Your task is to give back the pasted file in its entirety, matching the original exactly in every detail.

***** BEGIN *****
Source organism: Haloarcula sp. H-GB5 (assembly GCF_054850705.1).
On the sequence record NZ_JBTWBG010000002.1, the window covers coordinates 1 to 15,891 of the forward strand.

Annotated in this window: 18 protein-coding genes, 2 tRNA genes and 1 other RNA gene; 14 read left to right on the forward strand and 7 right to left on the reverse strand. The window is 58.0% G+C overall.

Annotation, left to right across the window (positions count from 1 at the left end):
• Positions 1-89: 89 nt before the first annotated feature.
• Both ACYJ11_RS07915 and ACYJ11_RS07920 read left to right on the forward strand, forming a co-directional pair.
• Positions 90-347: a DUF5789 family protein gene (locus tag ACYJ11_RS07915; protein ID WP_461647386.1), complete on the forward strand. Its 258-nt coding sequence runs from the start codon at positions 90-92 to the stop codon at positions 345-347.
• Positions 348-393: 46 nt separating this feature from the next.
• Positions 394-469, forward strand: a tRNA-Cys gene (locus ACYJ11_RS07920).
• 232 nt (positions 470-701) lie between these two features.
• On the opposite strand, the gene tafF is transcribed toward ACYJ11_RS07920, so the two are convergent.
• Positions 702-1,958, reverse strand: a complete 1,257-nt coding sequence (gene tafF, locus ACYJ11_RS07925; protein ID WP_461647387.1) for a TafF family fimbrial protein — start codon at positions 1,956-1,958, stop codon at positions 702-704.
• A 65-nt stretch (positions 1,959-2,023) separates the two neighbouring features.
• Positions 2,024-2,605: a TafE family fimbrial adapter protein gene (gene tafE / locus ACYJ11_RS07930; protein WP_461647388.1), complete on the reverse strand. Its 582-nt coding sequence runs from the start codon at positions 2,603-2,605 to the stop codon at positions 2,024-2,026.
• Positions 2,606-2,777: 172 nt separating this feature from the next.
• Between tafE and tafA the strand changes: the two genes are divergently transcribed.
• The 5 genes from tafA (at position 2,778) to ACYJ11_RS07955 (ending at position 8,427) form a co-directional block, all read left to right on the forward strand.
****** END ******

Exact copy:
Source organism: Haloarcula sp. H-GB5 (assembly GCF_054850705.1).
On the sequence record NZ_JBTWBG010000002.1, the window covers coordinates 1 to 15,891 of the forward strand.

Annotated in this window: 18 protein-coding genes, 2 tRNA genes and 1 other RNA gene; 14 read left to right on the forward strand and 7 right to left on the reverse strand. The window is 58.0% G+C overall.

Annotation, left to right across the window (positions count from 1 at the left end):
• Positions 1-89: 89 nt before the first annotated feature.
• Both ACYJ11_RS07915 and ACYJ11_RS07920 read left to right on the forward strand, forming a co-directional pair.
• Positions 90-347: a DUF5789 family protein gene (locus tag ACYJ11_RS07915; protein ID WP_461647386.1), complete on the forward strand. Its 258-nt coding sequence runs from the start codon at positions 90-92 to the stop codon at positions 345-347.
• Positions 348-393: 46 nt separating this feature from the next.
• Positions 394-469, forward strand: a tRNA-Cys gene (locus ACYJ11_RS07920).
• 232 nt (positions 470-701) lie between these two features.
• On the opposite strand, the gene tafF is transcribed toward ACYJ11_RS07920, so the two are convergent.
• Positions 702-1,958, reverse strand: a complete 1,257-nt coding sequence (gene tafF, locus ACYJ11_RS07925; protein ID WP_461647387.1) for a TafF family fimbrial protein — start codon at positions 1,956-1,958, stop codon at positions 702-704.
• A 65-nt stretch (positions 1,959-2,023) separates the two neighbouring features.
• Positions 2,024-2,605: a TafE family fimbrial adapter protein gene (gene tafE / locus ACYJ11_RS07930; protein WP_461647388.1), complete on the reverse strand. Its 582-nt coding sequence runs from the start codon at positions 2,603-2,605 to the stop codon at positions 2,024-2,026.
• Positions 2,606-2,777: 172 nt separating this feature from the next.
• Between tafE and tafA the strand changes: the two genes are divergently transcribed.
• The 5 genes from tafA (at position 2,778) to ACYJ11_RS07955 (ending at position 8,427) form a co-directional block, all read left to right on the forward strand.